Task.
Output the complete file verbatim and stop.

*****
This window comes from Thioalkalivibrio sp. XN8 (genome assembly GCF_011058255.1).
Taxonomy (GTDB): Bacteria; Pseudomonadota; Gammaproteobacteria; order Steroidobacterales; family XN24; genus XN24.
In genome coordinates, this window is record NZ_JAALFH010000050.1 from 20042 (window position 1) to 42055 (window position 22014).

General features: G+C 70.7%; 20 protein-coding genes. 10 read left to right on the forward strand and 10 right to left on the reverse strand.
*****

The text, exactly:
This window comes from Thioalkalivibrio sp. XN8 (genome assembly GCF_011058255.1).
Taxonomy (GTDB): Bacteria; Pseudomonadota; Gammaproteobacteria; order Steroidobacterales; family XN24; genus XN24.
In genome coordinates, this window is record NZ_JAALFH010000050.1 from 20042 (window position 1) to 42055 (window position 22014).

General features: G+C 70.7%; 20 protein-coding genes. 10 read left to right on the forward strand and 10 right to left on the reverse strand.